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Meet Richard Linnehan, NASA’s First Veterinary Astronaut

Meet Richard Linnehan, NASA’s First Veterinary Astronaut
Richard Linnehan, adjunct professor at NC State's College of Veterinary Medicine. Photo Courtesy: Tracey Peake, Communications Specialist, NC State News Services.
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Tethered to a robot arm and hovering more than 350 miles above the Earth, Richard “Rick” Linnehan tried to whistle while he attached a new high-tech solar panel to the Hubble Space Telescope.

It was an impossible task: the low pressure of his NASA-issued spacesuit made it impossible for the adjunct assistant professor in NC State’s College of Veterinary Medicine to get anything out of his helmet-hindered pucker.

So he spent more than seven hours in silence on March 4, 2002, working with fellow astronaut John Grunsfeld to attach fancy new fold-out solar panels that gave the Hubble 30% more power to see deep into the universe.

It was the first ever spacewalk for the veteran NASA veterinarian, who served as both a guinea pig, construction crew and designated spacewalker during his time as a NASA mission specialist. He eventually went on four shuttle missions, spent more than 59 days in space and set the NASA record with more than 42 hours in extravehicular activity (spacewalks). He made three shuttle trips on Columbia (1996, 1998 and 2002) and one on Endeavor (2008).

He once conducted a class for NC State CVM from the European Space Agency’s Spacelab on Columbia and, on the last of his four shuttle missions, helped in the construction of the International Space Station where three-time NC State graduate Christina Hammock Koch is currently on a year-long mission.

How, you may ask, did a dolphin doc go to space? Linnehan, NASA’s first ever veterinarian, has answered that question thousands of times.

“I was lucky,” he says.


richard linnehan dvm spacewalk

Linnehan spent more than 59 days in space — and more than 42 hours spacewalking. Photo Courtesy: Tracey Peake, Communications Specialist, NC State News Services.


In the 1990s, NASA was preparing to build the International Space Station with thoughts of having a number of animal experiments in space once it was completed. The space agency put out a call for its first veterinarian astronaut in 1992 and Linnehan, the chief clinical veterinarian for the U.S. Navy’s Marine Mammal Program, was selected as part of NASA Astronaut Group 14.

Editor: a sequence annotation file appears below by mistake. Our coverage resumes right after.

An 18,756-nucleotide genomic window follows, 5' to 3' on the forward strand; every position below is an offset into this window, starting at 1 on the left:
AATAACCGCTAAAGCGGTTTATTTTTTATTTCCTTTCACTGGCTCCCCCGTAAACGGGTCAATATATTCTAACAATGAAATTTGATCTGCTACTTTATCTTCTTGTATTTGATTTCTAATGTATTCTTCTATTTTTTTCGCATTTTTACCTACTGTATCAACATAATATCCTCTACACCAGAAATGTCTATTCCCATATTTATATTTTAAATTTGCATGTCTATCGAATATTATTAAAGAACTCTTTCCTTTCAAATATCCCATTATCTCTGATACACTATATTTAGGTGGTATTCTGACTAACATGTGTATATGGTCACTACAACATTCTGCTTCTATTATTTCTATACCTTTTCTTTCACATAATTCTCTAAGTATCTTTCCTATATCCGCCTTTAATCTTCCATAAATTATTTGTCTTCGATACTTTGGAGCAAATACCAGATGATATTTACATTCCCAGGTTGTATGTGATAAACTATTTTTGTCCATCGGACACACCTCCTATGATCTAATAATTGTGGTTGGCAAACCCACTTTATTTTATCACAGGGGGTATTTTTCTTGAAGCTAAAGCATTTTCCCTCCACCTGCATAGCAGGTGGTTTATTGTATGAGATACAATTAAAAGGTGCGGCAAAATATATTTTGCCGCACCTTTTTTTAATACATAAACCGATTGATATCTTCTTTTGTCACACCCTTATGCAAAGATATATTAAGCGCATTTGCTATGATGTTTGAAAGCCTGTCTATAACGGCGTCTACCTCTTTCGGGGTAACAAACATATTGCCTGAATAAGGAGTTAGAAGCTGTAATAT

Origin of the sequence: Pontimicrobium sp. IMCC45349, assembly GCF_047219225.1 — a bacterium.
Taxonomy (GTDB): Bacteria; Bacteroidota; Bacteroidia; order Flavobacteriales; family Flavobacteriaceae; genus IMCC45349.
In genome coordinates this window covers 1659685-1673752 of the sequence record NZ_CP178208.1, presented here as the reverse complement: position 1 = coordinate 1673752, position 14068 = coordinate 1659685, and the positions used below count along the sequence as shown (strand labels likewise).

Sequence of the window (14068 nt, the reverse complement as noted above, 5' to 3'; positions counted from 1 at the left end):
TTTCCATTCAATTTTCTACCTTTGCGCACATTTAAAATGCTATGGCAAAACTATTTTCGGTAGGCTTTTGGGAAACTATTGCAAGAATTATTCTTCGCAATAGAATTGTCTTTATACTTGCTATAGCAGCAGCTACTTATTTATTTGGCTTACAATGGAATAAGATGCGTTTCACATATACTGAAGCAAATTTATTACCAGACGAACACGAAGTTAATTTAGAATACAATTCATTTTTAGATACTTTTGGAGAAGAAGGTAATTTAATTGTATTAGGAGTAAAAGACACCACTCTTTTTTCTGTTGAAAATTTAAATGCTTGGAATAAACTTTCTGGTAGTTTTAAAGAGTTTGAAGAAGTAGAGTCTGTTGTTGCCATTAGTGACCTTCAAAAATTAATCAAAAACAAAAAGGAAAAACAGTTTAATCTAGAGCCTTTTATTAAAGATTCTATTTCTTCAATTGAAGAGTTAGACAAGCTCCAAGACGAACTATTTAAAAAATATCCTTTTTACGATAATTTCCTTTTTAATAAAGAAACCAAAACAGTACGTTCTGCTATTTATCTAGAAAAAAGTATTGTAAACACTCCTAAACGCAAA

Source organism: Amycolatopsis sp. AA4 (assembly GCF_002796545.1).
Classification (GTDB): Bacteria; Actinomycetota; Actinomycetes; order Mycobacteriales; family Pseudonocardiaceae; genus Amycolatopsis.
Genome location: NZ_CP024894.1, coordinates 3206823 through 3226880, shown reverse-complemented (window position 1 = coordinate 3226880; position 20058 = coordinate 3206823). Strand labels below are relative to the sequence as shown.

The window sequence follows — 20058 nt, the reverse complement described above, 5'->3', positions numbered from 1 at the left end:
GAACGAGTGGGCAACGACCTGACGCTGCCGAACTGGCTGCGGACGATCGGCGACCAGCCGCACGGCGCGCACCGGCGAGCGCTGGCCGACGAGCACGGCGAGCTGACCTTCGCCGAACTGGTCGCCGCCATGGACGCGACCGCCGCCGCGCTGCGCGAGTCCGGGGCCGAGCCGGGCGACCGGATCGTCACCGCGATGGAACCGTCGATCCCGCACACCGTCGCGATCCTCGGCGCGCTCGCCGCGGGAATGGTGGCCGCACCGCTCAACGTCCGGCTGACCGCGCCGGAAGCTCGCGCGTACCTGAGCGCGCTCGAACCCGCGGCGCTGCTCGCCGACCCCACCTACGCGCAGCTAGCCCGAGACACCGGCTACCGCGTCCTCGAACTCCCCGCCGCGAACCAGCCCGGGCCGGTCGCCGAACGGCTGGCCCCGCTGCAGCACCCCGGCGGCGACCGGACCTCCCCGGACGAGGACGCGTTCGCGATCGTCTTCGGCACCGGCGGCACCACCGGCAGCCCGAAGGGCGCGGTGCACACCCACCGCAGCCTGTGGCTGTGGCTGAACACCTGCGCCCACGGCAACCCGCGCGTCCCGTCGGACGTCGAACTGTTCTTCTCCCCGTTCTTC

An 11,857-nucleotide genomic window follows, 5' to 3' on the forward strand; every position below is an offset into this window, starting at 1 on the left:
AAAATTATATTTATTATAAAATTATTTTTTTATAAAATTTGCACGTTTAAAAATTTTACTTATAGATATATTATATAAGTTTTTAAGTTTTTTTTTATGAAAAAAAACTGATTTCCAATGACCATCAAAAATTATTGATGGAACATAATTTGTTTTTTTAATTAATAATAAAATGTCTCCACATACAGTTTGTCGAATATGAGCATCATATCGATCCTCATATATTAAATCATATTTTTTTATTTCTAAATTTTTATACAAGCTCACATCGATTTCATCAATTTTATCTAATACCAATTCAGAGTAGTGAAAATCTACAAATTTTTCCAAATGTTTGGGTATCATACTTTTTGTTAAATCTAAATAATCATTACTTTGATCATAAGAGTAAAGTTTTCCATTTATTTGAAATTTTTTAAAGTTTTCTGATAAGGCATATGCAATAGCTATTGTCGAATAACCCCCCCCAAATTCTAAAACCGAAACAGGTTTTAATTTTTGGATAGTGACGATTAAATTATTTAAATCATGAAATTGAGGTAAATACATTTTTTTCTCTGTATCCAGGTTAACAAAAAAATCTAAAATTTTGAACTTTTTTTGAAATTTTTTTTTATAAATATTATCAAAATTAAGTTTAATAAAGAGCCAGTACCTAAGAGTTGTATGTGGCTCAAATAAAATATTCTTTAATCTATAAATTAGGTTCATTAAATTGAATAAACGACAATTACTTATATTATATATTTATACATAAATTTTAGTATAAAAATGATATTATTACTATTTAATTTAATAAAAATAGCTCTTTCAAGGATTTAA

“At the time, they were looking for pilots and for people with advance degrees in engineering and life sciences to be mission specialists,” Linnehan said in a 2017 interview. “They were looking for people with backgrounds in geology, physics, astronomy, medicine and veterinary medicine.

“The pilots are always the cream of the crop from the Army, Navy and Marines, but I also had the life science background and military training.”

Linnehan graduated from New Hampshire with a B.S. in animal sciences in 1980 and a doctor of veterinary medicine from Ohio State in 1985. He did a two-year internship in exotic animal medicine and comparative pathology at the Baltimore Zoo and Johns Hopkins until 1988. He was then commissioned as a U.S. Army officer, before going to San Diego to the Naval Ocean Systems Center.

He flew his first shuttle mission in 1996, just before he joined NC State’s College of Veterinary Medicine as an adjunct assistant professor of aquatics, wildlife and zoo medicine. In 1998, he traveled on the space shuttle Columbia back into space as a payload commander, becoming the first astronaut connected to NC State in space.

By the early 2000s, NASA’s plans with animals changed, but as a veteran traveler Linnehan continued his role as a mission specialist. On March 4, 2002, he made his first spacewalk, working with Grunsfeld on the Hubble.

In his final trip, on Endeavor, he participated in three EVAs with three different spacewalkers.

Linnehan is still an adjunct professor at NC State and has had a similar position at Texas A&M since 2010.

This article was reprinted from NC State News with permission from Tracey Peake, Communications Specialist, NC State News Services.

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